For the headquarters of the MIA, its leaders looked for buildings owned and controlled by African American organizations that were well-established and not dependent on white support. the MIA moved its headquarters to offices on the first floor of the Bricklayers Hall on South Union Street. King later wrote of the Bricklayers Hall, "Here the white community could not force us out, since most of the members and all of the officers of the union that owned the building were Negroes." From their offices in the Bricklayers Hall, Dr. King and the staff managed the organization's finances, received and wrote correspondence, coordinated meetings, and prepared reports. Starting in June 1956, the organization printed the monthly MIA Newsletter, edited by Jo Ann Robinson, at the headquarters. During the boycott, the MIA used the union's second-floor meeting hall for meetings and for distributing shoes and other supplies to participants in the boycott.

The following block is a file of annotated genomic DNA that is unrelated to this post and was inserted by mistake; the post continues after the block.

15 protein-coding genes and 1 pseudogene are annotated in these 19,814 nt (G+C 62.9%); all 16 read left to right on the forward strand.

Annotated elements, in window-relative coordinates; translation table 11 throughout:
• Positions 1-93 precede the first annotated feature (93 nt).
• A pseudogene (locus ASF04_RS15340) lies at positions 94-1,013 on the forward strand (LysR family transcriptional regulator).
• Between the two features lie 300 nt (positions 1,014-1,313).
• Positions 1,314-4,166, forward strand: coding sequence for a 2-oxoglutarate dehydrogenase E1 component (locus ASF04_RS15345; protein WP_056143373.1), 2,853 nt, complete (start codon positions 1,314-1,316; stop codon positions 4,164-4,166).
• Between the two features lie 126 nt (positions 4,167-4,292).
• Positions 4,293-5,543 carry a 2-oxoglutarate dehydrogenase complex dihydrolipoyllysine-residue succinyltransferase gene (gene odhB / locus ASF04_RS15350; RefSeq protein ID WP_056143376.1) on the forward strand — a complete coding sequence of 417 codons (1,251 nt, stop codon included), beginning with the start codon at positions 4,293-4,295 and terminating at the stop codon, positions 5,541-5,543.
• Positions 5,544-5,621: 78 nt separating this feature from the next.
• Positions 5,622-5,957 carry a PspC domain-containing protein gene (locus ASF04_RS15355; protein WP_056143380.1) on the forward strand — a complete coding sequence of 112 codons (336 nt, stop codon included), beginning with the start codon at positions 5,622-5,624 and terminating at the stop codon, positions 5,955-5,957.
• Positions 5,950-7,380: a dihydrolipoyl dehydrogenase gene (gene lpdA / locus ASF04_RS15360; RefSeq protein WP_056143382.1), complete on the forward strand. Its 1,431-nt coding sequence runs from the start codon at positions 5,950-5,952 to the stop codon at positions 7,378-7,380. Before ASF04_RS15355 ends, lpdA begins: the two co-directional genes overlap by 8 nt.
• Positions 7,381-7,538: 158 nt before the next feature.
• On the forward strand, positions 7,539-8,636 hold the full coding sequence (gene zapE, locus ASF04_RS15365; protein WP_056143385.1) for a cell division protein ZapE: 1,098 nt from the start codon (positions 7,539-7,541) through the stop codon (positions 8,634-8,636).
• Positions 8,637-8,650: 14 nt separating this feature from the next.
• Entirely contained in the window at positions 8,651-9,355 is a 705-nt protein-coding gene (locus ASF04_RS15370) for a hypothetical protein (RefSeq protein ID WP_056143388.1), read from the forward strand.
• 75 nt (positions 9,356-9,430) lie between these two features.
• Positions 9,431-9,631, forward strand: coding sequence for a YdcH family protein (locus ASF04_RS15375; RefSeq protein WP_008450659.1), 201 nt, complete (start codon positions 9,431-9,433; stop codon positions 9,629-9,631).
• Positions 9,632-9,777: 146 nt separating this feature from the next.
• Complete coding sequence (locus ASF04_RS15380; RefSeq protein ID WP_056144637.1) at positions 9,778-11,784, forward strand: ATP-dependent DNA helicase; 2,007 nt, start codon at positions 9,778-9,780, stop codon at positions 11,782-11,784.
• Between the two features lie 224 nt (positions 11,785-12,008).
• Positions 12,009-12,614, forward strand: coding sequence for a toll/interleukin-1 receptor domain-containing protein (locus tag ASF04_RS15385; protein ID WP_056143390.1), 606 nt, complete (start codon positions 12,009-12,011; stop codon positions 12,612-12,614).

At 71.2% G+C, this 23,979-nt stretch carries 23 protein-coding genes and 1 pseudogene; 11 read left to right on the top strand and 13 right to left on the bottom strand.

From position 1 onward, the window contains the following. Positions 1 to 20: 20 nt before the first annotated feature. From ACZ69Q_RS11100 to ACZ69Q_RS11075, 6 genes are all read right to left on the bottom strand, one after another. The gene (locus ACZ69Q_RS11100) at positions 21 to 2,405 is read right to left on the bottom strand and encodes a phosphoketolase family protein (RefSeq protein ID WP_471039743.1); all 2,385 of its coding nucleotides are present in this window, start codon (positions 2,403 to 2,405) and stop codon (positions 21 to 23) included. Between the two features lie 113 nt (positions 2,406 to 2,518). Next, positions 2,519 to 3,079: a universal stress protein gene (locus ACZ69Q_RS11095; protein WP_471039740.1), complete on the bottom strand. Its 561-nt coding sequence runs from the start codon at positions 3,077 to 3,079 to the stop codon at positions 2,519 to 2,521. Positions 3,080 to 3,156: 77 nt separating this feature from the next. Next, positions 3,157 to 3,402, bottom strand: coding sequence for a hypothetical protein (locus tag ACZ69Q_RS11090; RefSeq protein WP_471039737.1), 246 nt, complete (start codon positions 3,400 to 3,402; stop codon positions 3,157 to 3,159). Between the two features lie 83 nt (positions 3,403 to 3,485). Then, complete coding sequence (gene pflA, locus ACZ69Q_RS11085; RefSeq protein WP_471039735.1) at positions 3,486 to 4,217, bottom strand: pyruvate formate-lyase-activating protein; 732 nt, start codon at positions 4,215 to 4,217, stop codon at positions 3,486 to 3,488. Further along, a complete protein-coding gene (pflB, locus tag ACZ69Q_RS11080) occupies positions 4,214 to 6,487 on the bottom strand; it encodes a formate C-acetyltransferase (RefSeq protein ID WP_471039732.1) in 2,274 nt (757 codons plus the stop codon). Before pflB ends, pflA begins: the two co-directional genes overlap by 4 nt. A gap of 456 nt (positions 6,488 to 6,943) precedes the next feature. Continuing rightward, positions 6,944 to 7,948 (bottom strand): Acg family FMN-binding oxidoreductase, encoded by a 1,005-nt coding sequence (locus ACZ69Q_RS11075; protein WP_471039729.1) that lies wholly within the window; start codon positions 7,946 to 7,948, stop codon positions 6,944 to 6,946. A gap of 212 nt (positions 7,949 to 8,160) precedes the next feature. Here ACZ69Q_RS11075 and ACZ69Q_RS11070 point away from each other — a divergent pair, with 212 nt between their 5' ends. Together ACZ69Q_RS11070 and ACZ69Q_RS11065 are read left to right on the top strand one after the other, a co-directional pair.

Montgomery's city commissioners and bus company officials refused to accede to the MIA's demands, and the boycott continued. As weeks turned into months, the MIA supported and sustained the African American community by holding mass meetings at local churches and by organizing transportation. At these mass meetings, the MIA communicated information about the boycott, and stirring speeches by Dr. King, Rev. Ralph D. Abernathy, and other ministers fortified the black community's commitment to staying off the buses. The MIA's Transportation Committee, led by Rufus Lewis, organized a carpool system that incorporated over 300 privately owned cars, 43 dispatch stations, and 42 pickup locations. As the boycott began to attract national press coverage, the MIA and local churches received donations of money and vehicles that allowed them to supplement the privately owned cars with paid drivers in station wagons owned by the MIA or a local church. In February, King and over twenty others were arrested under the state's anti-boycott laws, and in the fall, white government officials attempted to outlaw the car pools.